Space, the final frontier. The deep unknown that causes us to gape skywards in wonder, dreaming of what must be up there beyond the stars, dreaming of the swirling nebulas and the darkness that has no night and no morning, the melting time and the weightlessness. Dreaming of how different the Earth might be if only we could step away from it and view it from afar. From above. Like Gods.
Commercial space travel was once the stuff of science fiction, but all science fiction boils down to either hopes or fears that we hold for the future. When Richard Branson established Virgin Galactic, he had a vision of making space tourism a reality in his own lifetime. But the company took a blow last Friday following a disaster that resulted in the loss of life of 39-year-old pilot Michael Alsbury. A second pilot, Peter Siebold, managed to bail out and survive the crash with severe injuries and is reportedly in a stable condition.
The crash involved SpaceShipTwo (SS2), Virgin Galactic’s rocket plane that was unveiled by the company back in 2009. Large enough to carry up to 6 passengers, SS2 was constructed from lightweight carbon composite materials and powered by a hybrid rocket motor. It was designed to be first lifted into the air via a purpose-built carrier aircraft before being independently launched and set into flight to an altitude just above the Earth’s atmosphere.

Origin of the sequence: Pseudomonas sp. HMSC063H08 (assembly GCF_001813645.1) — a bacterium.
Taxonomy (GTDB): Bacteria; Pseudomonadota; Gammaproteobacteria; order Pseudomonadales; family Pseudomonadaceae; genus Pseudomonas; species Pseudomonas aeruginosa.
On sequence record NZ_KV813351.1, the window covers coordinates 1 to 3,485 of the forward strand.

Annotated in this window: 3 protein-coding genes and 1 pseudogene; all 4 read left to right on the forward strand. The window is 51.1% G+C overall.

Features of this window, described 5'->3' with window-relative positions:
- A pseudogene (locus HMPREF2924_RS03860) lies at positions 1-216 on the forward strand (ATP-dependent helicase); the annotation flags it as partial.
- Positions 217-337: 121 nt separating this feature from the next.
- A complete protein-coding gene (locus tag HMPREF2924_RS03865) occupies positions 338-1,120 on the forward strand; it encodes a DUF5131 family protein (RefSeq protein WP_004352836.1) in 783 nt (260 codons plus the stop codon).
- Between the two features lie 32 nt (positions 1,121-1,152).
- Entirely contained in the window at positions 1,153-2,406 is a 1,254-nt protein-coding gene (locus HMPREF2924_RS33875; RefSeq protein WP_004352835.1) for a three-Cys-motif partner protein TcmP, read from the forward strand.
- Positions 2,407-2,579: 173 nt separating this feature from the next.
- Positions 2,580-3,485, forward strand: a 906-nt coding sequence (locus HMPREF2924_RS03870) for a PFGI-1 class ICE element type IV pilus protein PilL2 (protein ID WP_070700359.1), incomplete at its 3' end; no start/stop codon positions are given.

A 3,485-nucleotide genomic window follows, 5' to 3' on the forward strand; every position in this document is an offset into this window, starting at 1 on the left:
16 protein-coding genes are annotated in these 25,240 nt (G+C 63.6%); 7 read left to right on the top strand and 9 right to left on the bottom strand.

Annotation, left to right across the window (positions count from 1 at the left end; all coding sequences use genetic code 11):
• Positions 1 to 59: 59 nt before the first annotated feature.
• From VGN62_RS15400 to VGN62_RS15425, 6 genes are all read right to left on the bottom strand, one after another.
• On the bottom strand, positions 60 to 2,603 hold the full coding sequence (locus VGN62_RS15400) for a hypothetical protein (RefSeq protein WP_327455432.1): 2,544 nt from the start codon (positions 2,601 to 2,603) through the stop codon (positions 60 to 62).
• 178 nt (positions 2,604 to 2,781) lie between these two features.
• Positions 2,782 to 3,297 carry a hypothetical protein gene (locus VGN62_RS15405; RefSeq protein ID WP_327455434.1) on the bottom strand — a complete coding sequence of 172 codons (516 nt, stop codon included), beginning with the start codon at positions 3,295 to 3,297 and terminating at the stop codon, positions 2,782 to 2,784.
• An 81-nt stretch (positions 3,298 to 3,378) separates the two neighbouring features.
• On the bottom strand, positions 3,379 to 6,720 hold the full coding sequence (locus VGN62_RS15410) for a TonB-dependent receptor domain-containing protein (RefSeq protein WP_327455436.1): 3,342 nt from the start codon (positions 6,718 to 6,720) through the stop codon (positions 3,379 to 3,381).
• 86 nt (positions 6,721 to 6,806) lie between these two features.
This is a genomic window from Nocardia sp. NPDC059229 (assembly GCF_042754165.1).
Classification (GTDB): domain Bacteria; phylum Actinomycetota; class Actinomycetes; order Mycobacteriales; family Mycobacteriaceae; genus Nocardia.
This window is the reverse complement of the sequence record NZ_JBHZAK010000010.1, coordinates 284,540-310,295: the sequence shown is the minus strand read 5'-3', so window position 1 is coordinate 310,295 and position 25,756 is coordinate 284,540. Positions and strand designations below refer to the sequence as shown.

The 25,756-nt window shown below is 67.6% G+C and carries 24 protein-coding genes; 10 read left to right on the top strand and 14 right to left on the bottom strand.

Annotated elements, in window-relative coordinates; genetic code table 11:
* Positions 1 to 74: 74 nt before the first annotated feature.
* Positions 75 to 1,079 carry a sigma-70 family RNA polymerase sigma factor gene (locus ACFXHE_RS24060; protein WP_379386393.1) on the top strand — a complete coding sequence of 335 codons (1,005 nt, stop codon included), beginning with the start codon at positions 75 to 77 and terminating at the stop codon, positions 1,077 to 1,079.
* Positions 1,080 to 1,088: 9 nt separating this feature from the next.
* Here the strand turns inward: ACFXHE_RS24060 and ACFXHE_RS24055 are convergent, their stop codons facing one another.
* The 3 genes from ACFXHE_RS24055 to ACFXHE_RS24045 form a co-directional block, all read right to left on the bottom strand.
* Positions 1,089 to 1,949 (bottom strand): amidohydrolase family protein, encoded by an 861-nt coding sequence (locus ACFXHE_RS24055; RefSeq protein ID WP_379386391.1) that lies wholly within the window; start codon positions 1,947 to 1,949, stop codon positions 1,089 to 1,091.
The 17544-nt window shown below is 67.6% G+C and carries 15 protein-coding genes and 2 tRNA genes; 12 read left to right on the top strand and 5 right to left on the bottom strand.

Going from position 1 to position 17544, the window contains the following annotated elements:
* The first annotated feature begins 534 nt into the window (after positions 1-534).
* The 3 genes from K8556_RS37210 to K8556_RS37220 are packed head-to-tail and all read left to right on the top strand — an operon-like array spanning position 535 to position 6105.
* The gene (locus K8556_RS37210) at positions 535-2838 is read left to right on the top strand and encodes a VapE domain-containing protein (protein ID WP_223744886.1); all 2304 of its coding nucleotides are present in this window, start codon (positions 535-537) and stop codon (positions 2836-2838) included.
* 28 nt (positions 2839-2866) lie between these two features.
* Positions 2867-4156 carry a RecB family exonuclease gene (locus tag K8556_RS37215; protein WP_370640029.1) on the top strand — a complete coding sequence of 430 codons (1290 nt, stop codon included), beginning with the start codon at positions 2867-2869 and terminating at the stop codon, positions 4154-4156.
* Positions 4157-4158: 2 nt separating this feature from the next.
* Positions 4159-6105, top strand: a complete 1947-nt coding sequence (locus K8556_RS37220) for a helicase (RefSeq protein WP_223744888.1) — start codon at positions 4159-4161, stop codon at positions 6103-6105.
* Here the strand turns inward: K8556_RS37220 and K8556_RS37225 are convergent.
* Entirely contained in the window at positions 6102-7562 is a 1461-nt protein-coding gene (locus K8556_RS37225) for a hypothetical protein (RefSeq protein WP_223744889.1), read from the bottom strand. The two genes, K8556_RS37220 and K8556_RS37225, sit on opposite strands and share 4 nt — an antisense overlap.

Friday’s disaster marked the fourth-ever powered flight for SS2, and the first-ever flight using a new plastic-based fuel. Previously it has been running off a synthetic rubber fuel that failed to meet expectations and had continually caused headaches for engineers in their quest to stabilize the ship’s flight.
Just a few seconds after being launched from its mothership, SS2 reportedly experienced some difficulty and dropped from the sky silently, its engines off, before crashing to earth about 25 miles north of California’s Mojave desert.